There is a theme in my life. I have a strong and almost violent reaction against something, then something happens so I forget exactly what I hated, the pain fades, and then I reintroduce the hated thing back into my life, and begin the process all over again.
In this case, the healing process was aided by a lucky thrifting find: a 1970's coat that I knew would be perfect with Evil Woman's dress (and would make it actually wearble this winter.) It was overpriced, torn in the underarm, and missing a button, but I fell in love, found it was 75% off, and found the button in the pocket.
I actually tried to look evil as I modeled but I ended up looking slightly deranged and horribly aged—probably because I was in my cold alley with no fog machine or ELO. Thus, you just get me in my quasi-natural, freezing state.
I am sort of annoyed that I didn't make the stripes chevron on the bodice, and that I cut the length a bit too short. Who knows? Maybe now that I know the pitfalls with this pattern I will make another version and correct the problems. (I can't believe I am saying that. See what I mean about my memory?)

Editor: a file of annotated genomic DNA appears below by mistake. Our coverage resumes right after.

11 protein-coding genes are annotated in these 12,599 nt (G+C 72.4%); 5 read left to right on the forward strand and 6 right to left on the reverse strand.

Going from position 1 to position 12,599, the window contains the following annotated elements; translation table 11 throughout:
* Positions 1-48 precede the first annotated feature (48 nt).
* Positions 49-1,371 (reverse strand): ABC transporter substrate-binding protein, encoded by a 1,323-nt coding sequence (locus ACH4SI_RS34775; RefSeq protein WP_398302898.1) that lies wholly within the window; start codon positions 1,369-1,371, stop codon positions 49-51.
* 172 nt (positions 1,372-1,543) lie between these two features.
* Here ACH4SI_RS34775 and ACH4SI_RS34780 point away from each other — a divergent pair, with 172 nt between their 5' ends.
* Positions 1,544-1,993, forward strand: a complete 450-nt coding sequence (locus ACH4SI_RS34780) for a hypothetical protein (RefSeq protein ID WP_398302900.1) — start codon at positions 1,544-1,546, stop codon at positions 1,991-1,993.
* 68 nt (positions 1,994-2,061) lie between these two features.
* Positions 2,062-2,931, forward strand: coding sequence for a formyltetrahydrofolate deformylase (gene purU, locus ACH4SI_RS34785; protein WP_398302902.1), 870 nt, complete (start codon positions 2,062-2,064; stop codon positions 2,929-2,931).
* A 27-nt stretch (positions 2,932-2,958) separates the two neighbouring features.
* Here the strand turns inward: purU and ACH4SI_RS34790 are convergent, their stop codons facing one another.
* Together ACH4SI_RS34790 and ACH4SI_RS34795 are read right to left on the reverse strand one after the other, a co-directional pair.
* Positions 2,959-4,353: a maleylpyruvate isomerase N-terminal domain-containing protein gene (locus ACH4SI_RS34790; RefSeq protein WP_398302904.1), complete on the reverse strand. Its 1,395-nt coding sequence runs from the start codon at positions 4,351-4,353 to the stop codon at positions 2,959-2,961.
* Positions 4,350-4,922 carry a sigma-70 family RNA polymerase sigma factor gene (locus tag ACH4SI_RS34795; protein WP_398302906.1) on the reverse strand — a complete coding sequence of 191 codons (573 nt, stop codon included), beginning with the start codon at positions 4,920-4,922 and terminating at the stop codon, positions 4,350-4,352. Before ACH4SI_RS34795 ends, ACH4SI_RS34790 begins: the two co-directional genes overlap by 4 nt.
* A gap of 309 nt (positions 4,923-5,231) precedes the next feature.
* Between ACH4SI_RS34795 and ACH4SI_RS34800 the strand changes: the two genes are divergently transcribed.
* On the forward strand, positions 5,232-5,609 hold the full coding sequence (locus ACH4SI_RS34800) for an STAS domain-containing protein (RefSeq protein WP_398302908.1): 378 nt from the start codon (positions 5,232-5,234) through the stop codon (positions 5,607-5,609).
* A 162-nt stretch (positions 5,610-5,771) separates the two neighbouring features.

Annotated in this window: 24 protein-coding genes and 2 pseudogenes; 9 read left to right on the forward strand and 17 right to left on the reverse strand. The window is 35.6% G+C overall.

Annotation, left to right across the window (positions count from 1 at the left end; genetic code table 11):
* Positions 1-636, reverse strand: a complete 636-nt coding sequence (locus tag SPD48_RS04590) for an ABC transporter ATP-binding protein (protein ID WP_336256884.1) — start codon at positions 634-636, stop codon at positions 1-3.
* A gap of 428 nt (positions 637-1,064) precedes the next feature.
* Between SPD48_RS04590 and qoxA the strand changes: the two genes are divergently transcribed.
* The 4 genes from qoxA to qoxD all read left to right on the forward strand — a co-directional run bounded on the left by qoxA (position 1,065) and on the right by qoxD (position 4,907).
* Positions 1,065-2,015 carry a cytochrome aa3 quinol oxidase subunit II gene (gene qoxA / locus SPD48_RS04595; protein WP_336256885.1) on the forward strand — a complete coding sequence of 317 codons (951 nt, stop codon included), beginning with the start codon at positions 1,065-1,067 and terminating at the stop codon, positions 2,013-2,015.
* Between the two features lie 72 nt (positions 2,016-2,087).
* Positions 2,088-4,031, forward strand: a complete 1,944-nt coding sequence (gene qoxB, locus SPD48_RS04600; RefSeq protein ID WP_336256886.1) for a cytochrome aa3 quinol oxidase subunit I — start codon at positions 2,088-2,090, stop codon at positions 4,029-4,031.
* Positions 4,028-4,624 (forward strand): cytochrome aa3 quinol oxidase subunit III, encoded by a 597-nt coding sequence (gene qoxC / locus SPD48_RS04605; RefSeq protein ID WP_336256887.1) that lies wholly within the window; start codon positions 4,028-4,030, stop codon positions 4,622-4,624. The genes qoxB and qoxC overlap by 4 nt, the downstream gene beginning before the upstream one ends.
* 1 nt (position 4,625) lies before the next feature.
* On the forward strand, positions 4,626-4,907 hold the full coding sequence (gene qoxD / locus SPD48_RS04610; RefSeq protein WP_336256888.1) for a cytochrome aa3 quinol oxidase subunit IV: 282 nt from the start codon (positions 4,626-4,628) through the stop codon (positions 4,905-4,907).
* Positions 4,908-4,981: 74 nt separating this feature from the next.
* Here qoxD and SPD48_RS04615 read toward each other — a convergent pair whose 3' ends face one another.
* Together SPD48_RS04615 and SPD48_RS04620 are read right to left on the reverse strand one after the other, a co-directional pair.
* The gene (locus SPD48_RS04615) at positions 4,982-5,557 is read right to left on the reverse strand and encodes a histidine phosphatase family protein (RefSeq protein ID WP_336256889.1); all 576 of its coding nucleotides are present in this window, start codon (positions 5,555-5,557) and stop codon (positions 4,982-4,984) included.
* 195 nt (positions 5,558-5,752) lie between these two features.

I recently checked out Fit For Real People from the library. The whole method is based on tissue-fitting the pattern and then using the adjustments to alter the pattern. I have done this before with decent results, but this time it didn't work at all. I am guessing it is because this soft fabric behaves so much differently than an unyeilding piece of tissue. Actually, the authors mention this in the book, "During our research for this book, we compared tissue-fit to fabric fit. In nearly every case the fabric ended up bigger than the fabric." And yet, there is no discussion of how to use this information in fitting!
In this case, I think the bias front grew quite a bit before (and while?) I stay-stitched it leading to my bodice fitting woes. Also, the bodice has gathers instead of darts, and I don't know how one would tissue fit gathers. And there is no way a tissue sleeve would ever seem to fit. The book does have a lot of great alteration ideas, but I think that just making my standard alterations would have worked a lot better. Has anyone else used this method with success?
I used an underlining in the midriff and that seems to really stabilize it, so that is an idea worth repeating. Now I really need to make something sensible. Really, I mean it.
The Sewing Facts
- This project was 100% from the stash
- Pattern: McCall's 3733 (1973 or 1974)
- Fabric: Rayon Challis
- Notions: metal zip, fabric for underlying and interfacing, thread